Download the catalogue: water-matters-catalogue
While parts of the world have seen the worst floods in years, South Africa is in the throes of its severest drought since 1982. South Africa relies on water-harvesting, and dams and lakes are a central part of this endeavour. Renowned sculptor, Gavin Younge, responds to these issues in a doubly-framed series of ‘folded’ metal sculptures, and redrawn, topographic landscapes.
The sculptures, three of which are two metres high, look abstract, but are, in fact, accurate representations of the outlines of six dams and lakes in South Africa. These outlines, delineated by topographic contour lines, have been removed from the plate steel and exist as absences – metonyms for desire as in most cases these dams are never full. Kalkbank, a glorious, three-sided yellow pillar, depicts a straggling watercourse in Limpopo Province. Satellite imagery, however, shows the effect of the current drought on this 100-kilometre- long expanse of water – it is a dry, naked, farm-free scar in the landscape.
Steel plate, 2K paint technology Steel plate, zinc primer and powder coat
120 x 144 x 45 cm 200 x 40 x 36
Another large work describes the Vaal Dam. Visually, this resembles a large, crawling, iguana-like creature, rather than a conventional D-shaped dam with a concave wall. Vaal’s claw-like tributaries make, and unmake, an unusual coagulation of waterways. The artist has chosen Ferrari-red to mark off this water-world playground for weekenders from nearby Johannesburg.
Steel plate, 2K paint technology
200 x 65 x 67 cm (Raposa Collection)
Steel plate, 2K paint technology
60 x 60 x 40 cm (MAP, Richmond)
In their seminal paper, the Comaroffs detail the predicament of countries such as South Africa ‘through the prism of environmental catastrophe’. In this body of work, Younge has detailed six interventions, made over time, to ameliorate South Africa’s status as a drought-prone country: Hartbeespoort Dam, begun in 1916, is possibly the earliest state-sponsored intervention, aimed at providing irrigation, but thwarted since the mid 19th century due to the presence of severe cyanobacteria; Gariep Dam – a central element in the Orange–Fish–Sundays River scheme which transfers water from one water basin to another; Lake Sibhayi, part of the iSmangaliso Wetlands in northern KwaZulu-Natal, a UNESCO World Heritage Site and the largest freshwater lake in South Africa; and De Hoop Vlei near Bredasdorp which is a Ramsar wetland, a saline body of water of great importance to birds, and something of an anomaly to scientists. The De Hoop area was once part of an ancient river which disgorged itself into the southern Atlantic Ocean. Following climate change, it is now a coastal lake measuring about 16 kilometres in length.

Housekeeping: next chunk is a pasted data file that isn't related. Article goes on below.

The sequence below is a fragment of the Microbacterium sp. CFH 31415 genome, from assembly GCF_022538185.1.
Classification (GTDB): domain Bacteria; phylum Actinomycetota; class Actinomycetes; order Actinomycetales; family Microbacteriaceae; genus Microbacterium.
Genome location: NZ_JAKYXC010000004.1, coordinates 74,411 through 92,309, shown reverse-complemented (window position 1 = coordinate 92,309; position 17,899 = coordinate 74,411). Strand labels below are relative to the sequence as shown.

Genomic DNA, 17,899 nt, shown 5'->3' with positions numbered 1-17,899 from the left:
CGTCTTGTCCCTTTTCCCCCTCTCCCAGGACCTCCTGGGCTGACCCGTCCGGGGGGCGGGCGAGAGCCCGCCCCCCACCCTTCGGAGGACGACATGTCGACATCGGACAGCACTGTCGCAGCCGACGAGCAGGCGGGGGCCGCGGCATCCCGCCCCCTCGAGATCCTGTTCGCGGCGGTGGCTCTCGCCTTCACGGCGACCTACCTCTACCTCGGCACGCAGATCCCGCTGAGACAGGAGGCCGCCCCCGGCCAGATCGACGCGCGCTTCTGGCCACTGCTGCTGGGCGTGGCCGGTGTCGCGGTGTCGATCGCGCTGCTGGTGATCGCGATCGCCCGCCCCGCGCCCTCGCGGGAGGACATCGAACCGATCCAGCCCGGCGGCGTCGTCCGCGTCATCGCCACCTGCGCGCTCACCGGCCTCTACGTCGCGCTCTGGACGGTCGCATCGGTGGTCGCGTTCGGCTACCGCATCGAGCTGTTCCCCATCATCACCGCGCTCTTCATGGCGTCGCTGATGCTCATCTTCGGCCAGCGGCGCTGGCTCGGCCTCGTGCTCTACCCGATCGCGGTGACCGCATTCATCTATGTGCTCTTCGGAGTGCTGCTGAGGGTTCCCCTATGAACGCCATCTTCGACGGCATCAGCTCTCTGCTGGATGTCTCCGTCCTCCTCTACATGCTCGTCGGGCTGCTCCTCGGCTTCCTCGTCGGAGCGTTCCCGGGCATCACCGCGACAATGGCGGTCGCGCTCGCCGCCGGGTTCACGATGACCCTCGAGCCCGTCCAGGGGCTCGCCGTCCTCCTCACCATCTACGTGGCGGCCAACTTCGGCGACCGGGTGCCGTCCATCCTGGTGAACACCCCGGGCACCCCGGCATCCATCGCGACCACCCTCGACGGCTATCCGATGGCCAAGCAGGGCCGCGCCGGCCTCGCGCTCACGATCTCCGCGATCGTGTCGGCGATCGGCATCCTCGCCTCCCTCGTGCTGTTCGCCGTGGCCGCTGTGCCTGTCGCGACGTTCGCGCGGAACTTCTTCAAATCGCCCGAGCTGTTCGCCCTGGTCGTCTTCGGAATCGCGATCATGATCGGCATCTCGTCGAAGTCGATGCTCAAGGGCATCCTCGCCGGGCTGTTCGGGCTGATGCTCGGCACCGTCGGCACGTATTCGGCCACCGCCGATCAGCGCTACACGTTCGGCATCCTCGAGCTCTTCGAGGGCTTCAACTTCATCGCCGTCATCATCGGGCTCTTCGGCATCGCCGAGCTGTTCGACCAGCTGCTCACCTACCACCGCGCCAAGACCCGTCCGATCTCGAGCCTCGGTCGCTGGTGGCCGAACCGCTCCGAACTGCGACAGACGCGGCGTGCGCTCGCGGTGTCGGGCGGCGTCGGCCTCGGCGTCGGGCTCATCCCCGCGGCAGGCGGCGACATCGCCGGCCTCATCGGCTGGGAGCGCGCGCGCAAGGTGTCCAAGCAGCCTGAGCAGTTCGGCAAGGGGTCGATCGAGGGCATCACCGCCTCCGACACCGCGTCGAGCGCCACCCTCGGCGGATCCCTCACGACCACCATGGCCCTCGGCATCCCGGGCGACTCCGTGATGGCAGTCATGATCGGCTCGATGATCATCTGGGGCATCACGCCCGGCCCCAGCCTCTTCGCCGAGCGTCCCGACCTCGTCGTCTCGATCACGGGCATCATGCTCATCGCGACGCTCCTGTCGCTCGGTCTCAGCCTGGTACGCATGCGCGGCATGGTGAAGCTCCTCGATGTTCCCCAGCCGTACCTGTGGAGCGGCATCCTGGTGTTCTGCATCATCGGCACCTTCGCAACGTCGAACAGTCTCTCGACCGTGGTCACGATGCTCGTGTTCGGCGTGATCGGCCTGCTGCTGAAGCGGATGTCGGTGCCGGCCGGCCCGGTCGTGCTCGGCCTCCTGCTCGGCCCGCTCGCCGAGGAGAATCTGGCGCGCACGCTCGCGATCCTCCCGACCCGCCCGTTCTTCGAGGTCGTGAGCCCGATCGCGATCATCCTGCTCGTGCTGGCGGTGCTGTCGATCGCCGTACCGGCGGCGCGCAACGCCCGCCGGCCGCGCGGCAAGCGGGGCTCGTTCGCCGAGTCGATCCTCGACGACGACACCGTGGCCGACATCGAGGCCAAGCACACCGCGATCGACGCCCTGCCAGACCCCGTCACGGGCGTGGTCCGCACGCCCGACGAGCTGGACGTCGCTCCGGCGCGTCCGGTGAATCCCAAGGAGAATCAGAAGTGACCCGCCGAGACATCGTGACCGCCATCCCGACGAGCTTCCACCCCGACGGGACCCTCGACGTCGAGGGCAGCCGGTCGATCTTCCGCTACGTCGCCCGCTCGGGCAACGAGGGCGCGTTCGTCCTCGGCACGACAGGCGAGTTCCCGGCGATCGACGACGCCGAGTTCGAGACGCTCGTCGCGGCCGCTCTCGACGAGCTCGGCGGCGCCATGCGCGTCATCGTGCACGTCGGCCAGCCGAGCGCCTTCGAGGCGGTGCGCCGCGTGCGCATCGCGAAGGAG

Water Matters is an audacious and highly unusual series of sculptures. The technique employed is an extension of the artist’s 2008 work for the Cape Town International Convention Centre. In that nine-metre-high work, the Rift Valley was cut out of the figure’s upper body. Its ‘heart’ is Lake Turkana, site of important early hominid discoveries which placed human evolution firmly in Africa.
Gavin Younge works internationally as a sculptor, author, and curator. He attained an MA in Fine Arts in 1988 and is Emeritus Professor in Fine Art at the University of Cape Town. He is a past Director of the Michaelis School of Fine Art where he lectured Sculpture and Videography. In 2000, he represented South Africa on the Champs de la Sculpture exhibition in Paris, and has since held three major exhibitions in that country – Prosthesis at Cloitre des Billettes in Paris in 2007, Deep Skin at Metropolis in Nantes during 2009, and the Quagga Project at La Conciegerie de Paris in 2011. He was awarded the UCT Creative Arts Award in 2012 for this exhibition consisting of 10, sewn, vellum sculptures.
Water Matters at IS Art in Franschhoek is his first solo exhibition in South Africa since he showed ‘Cradle Snatcher’ at Everard Read’s CIRCA gallery in Rosebank, Johannesburg in 2010.